Saturday, November 16, 2013
Choose to be Grateful
Monday night was a typical night. My daughter had voice lessons, we did homework, and ate dinner as a family. After dinner on Mondays we have Family Home Evening. Our oldest son taught a wonderful lesson. Before going to bed that night I said my prayers and thanked Heavenly Father that I have everything that I ever wanted. I have a good husband and wonderful children who are learning and growing. My heart was so filled with gratitude.
The next morning I attended an exercise class and we started visiting about what we wanted to get our kids for Christmas. After the class the little kids and I ran errands. As I shopped I started to think about all the things we don't have and all the things we want. Suddenly, I realized how discontent I am when I focus on all the worldly things we lack: flat screen TVs, lap tops, and new clothes in the latest fashion.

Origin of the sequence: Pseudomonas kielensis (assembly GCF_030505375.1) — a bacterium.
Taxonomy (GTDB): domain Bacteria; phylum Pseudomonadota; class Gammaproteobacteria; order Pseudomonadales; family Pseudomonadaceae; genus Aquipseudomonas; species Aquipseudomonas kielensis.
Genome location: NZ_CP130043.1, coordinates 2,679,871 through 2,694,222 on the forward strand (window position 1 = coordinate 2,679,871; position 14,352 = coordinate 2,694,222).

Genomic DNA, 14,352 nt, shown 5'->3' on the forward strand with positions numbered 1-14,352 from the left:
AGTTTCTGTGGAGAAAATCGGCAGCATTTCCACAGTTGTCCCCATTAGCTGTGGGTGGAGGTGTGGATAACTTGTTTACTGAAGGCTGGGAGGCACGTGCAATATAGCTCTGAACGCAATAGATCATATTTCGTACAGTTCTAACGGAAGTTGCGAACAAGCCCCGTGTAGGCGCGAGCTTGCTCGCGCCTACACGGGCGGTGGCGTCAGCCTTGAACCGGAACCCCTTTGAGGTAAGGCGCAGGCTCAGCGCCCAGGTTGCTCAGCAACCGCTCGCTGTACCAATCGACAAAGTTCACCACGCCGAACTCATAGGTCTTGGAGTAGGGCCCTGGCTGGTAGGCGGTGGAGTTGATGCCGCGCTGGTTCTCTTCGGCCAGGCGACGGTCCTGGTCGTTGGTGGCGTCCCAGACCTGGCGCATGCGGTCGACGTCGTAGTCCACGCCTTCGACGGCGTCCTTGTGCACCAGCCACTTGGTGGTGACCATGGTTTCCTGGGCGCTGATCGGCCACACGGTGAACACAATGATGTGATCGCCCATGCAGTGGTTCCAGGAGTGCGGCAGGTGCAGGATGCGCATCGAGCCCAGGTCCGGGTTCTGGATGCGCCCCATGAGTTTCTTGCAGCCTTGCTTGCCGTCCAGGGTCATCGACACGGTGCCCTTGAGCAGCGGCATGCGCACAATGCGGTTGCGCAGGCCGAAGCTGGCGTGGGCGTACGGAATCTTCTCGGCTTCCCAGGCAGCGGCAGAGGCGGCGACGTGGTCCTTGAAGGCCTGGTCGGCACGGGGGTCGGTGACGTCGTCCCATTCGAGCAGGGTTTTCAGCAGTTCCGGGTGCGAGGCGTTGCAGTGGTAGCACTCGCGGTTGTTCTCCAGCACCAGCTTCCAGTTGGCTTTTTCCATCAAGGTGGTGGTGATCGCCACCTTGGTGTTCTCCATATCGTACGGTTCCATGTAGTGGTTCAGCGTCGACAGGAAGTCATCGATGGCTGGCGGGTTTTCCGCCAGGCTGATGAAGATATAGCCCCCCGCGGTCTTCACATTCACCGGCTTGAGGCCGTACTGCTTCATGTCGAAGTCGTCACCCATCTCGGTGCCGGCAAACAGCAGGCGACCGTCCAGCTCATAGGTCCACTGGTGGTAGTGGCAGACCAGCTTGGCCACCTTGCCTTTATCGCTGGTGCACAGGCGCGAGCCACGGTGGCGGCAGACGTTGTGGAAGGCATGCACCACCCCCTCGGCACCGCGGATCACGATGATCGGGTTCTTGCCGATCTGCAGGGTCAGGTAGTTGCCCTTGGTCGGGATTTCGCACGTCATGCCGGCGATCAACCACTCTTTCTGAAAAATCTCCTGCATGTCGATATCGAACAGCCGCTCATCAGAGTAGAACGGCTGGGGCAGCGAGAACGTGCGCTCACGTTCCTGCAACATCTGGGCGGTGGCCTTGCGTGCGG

We are approaching Thanksgiving, a time of year to realize how blessed we are. It seems Thanksgiving is being overshadowed by the glitz and glamor of Christmas; not the focus on Christ Christmastime, but the commercial craze of "I want." I don't want to forget to be grateful for what really matters. I don't want to forget to focus energy and effort on what will last. When we are chasing the latest and greatest in "worldly stuff" we find ourselves chasing our own tail. You can never catch it.
I love these quotes from President Thomas S. Monson's talk, "Finding Joy in The Journey":
This is our one and only chance at mortal life—here and now. The longer we live, the greater is our realization that it is brief. Opportunities come, and then they are gone. I believe that among the greatest lessons we are to learn in this short sojourn upon the earth are lessons that help us distinguish between what is important and what is not. I plead with you not to let those most important things pass you by as you plan for that illusive and nonexistent future when you will have time to do all that you want to do. Instead, find joy in the journey—now.
(Sarah Ban Breathnach, in John Cook, comp., The Book of Positive Quotations, 2nd ed. (2007), 342.)